The elk was a year-and-half old female weighing more than 300 pounds. At the time of its death, the elk had what appeared to be pink spray paint on one side. In addition, an orange mesh vest and a cloth Halloween costume were wrapped around its neck.
The story of this elk started more than a year ago when it was "adopted", by Kayo Armentrout and Marsha McCain of Woodland Park, as a young calf. The then DOW first heard about the elk in June, 2000. Some of Armentrout’s neighbors began complaining about a now grown 300-pound elk trampling their property, sleeping on their porches, and generally "causing a nuisance", according to the reports. At one point, the elk tried to break into one of the neighbor’s houses.
Sharp talked to the neighbors and advised them "to do some negative conditioning", in an attempt to deter the elk from frequenting their property. She suggested removing food sources, (e.g., bird food, livestock feed, hay, etc.). At the same time, Sharp advised Armentrout and McCain to do the same.
On October 9, a Woodland Park family called 911 after the elk attacked them as they were hiking on a pedestrian trail near the Southmeadows campground (in the vicinity of the Armentrout and McCain residence). There is at least one other documented case of this elk attacking a human. It is believed there may be more instances that went unreported.
The then DOW made the decision to destroy the elk because it had become a threat to public safety. A 300-pound elk can easily kill an adult, and is especially dangerous to a young child who might not know enough to keep a safe distance from an unpredictable wild animal. While it is unfortunate the elk was destroyed, the alternative might have been a seriously injured—or dead—person.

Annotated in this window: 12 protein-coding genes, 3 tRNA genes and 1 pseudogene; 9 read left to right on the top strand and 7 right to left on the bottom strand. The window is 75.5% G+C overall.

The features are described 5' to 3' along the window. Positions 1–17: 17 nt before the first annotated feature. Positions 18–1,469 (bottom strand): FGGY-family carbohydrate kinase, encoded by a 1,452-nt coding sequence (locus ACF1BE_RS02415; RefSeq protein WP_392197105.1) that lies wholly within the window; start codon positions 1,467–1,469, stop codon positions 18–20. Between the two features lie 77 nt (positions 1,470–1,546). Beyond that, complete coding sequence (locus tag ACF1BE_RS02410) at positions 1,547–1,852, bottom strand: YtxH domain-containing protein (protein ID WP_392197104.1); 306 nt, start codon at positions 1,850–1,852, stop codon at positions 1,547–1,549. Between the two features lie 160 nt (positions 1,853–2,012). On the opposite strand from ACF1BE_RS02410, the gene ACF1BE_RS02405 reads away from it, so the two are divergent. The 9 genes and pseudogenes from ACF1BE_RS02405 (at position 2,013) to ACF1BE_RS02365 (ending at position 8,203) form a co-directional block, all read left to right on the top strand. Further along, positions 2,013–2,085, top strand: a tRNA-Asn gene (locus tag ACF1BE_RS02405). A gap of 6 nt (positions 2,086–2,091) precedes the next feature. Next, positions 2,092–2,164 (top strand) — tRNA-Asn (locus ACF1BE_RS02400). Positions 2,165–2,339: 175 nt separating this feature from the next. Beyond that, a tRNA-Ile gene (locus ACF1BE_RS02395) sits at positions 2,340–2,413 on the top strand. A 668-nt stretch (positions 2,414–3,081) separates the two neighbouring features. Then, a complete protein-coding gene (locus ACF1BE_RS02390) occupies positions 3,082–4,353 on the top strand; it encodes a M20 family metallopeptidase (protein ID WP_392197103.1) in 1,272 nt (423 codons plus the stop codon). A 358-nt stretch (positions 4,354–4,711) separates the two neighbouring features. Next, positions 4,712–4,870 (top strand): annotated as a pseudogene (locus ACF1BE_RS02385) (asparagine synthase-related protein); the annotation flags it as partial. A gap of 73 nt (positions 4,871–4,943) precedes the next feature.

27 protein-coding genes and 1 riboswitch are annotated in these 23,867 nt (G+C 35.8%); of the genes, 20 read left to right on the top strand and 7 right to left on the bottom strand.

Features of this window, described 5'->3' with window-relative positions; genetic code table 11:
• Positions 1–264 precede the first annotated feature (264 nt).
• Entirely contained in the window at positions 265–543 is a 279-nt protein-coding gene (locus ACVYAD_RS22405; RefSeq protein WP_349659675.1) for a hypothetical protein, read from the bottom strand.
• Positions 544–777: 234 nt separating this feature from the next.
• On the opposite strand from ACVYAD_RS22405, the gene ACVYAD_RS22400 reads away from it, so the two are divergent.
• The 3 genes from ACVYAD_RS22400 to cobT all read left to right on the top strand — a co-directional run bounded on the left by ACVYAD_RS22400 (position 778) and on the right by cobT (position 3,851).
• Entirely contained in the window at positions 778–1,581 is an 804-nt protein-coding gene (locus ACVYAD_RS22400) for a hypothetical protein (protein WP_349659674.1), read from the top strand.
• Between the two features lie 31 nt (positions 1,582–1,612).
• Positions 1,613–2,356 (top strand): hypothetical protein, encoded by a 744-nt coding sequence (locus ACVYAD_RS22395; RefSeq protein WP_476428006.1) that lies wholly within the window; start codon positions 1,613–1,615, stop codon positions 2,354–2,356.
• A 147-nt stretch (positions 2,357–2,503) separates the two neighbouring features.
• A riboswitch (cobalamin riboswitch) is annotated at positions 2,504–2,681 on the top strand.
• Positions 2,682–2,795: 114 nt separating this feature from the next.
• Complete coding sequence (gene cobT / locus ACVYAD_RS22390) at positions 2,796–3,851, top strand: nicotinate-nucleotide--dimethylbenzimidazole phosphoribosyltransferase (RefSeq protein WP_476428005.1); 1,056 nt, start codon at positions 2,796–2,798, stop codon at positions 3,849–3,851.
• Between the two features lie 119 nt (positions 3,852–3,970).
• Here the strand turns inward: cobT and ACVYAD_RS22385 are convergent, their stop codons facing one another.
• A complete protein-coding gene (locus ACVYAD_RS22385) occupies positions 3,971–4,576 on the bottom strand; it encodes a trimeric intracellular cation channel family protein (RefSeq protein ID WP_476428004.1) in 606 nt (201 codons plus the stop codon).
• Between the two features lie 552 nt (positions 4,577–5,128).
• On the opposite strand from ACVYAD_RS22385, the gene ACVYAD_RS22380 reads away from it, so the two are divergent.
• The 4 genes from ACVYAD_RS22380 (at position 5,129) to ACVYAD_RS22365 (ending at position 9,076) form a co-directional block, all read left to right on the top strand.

Imprinting vs. Becoming Accustomed
Whenever a person tries to tame a wild animal, whether it is an elk, a bear, or a raccoon, the results are always bad for the animal, and usually bad for the human, as well.
Wildlife professionals across the nation agree there is a big difference between wild animals that "imprint" on people and wild animals that become "accustomed to living in close proximity to people".
Animals that "imprint" on people are the most dangerous type of wildlife. The elk in Rocky Mountain National Park, for example, are accustomed to people. Although they pose a potential danger, the elk usually keep a safe distance from people and will flee if a person tries to get too close to them. On the other hand, an elk that imprints on people is far more dangerous than even a bear or a mountain lion because once an elk imprints on people, it does not know how to act like an elk.